The Earth did not look like it is today, some few millions years ago and it will not look same some million years from now. How will the Earth look like some 250 million years from now? Simulations using computers say that a new Megacontinent will emerge and it will be named Amasia. Simulations also provide exact details of how the continent will be formed and what will happen to the land masses and water bodies which we see today.

The world would look something like this-North and South America continents will be forced to become sandwiched together. Asian continent will also join the now unified Americas, and the Caribbean Sea and the Arctic Ocean will cease to exist. All this will be caused by the movement of tectonic plates. Tectonic plates are huge plates of Earth crust, which have drifted together and then separated over the course of millions of years.

According to Researchers from Yale University researchers and Japan’s Agency for Marine-Earth Science and Technology, using sophisticated computer simulation, a new and gigantic continent will be formed over the course of 250 years, and they have named it Amasia.

This path-breaking research is based on a new theory- Orthoversion. The theory envisages that after a supercontinent breaks, the individual continents drift apart until they become trapped in a North –South subduction in which one plate sinks under another. At present this subduction is in the form of the Pacific Ring Of Fire. The  Ring Of Fire is a part of the Earth where the tectonic plates meet. It is a filled with volcanoes and significant seismic activities. The supercontinent will be formed in this Pacific Ring Of Fire.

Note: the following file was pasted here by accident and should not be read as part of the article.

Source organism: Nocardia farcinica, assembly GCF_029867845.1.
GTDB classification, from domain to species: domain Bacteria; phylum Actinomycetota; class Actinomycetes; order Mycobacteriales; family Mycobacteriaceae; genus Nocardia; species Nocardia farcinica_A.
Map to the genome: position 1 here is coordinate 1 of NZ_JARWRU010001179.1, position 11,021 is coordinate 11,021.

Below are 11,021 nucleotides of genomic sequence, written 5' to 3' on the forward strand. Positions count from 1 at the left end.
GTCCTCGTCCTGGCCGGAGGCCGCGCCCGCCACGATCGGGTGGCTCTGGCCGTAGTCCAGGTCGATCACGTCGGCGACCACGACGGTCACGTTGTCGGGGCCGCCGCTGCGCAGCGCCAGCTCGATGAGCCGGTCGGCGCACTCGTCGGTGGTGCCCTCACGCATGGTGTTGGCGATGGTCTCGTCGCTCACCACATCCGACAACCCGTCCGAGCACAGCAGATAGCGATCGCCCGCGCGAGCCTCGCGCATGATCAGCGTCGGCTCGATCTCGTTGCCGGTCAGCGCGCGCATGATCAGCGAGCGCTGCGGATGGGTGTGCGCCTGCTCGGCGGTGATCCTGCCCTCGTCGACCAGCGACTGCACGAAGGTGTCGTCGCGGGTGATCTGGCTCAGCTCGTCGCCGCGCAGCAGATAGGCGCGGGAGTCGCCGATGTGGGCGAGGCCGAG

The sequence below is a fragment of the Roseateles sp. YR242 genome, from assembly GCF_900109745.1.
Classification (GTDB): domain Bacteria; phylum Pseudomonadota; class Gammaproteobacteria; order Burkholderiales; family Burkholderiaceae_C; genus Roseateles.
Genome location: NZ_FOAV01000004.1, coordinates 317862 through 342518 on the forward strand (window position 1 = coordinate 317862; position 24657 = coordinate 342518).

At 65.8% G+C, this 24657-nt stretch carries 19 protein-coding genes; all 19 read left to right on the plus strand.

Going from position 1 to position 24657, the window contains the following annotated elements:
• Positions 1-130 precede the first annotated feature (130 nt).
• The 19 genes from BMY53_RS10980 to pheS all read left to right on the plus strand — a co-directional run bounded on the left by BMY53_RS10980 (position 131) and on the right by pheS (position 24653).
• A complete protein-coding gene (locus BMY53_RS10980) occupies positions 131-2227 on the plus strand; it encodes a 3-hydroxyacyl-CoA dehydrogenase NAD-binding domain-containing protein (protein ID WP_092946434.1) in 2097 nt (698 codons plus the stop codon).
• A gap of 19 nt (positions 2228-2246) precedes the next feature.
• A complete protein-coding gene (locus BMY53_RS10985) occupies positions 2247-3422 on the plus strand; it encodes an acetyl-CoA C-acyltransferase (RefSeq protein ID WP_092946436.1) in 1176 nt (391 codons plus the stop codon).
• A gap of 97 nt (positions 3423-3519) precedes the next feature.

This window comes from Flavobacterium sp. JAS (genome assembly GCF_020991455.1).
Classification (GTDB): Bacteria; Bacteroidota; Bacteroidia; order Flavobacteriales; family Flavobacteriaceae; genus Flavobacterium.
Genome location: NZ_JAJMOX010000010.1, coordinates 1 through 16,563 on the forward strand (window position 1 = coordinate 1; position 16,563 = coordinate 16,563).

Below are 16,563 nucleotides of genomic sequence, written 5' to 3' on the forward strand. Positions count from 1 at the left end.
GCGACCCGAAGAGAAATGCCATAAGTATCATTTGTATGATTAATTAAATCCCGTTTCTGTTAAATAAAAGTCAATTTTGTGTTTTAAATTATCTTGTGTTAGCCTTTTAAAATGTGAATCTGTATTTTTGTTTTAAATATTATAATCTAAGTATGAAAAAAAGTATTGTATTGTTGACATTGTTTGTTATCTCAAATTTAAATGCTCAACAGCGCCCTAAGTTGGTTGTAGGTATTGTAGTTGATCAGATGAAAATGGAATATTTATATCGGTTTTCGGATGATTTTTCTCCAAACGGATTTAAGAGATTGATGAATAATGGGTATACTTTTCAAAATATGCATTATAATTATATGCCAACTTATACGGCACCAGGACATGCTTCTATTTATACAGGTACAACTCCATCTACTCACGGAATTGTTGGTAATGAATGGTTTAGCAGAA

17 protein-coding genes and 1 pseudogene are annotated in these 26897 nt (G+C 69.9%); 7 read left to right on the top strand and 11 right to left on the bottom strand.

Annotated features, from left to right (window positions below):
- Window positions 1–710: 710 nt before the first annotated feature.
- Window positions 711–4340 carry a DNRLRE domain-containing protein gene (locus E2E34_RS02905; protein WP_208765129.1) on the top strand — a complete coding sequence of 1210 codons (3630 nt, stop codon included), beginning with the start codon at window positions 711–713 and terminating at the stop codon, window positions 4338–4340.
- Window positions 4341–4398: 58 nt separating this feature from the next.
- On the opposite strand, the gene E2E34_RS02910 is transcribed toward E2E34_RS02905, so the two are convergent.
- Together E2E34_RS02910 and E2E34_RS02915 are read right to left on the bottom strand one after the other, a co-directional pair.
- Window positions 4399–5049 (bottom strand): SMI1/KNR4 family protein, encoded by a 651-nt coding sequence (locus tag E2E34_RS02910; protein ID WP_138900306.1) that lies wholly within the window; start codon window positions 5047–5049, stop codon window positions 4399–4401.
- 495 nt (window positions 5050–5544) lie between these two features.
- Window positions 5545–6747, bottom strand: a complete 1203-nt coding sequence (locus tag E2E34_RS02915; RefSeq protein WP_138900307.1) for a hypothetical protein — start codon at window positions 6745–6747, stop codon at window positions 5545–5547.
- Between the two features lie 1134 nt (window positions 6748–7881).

Researchers came to this conclusion after analysis of the paleomagnetic data or the records of the planet’s magnetic field which gets preserved in the rocks with the variations in the spinning of the Globe on its spin axis. These variations are known as Polar Wander of the shifting of the Magnetic poles of the earth and are caused by changes which occur in the mass distribution of the planet. The Earth tries to maintain its rotational equilibrium by a readjustment which occurs during millions of years.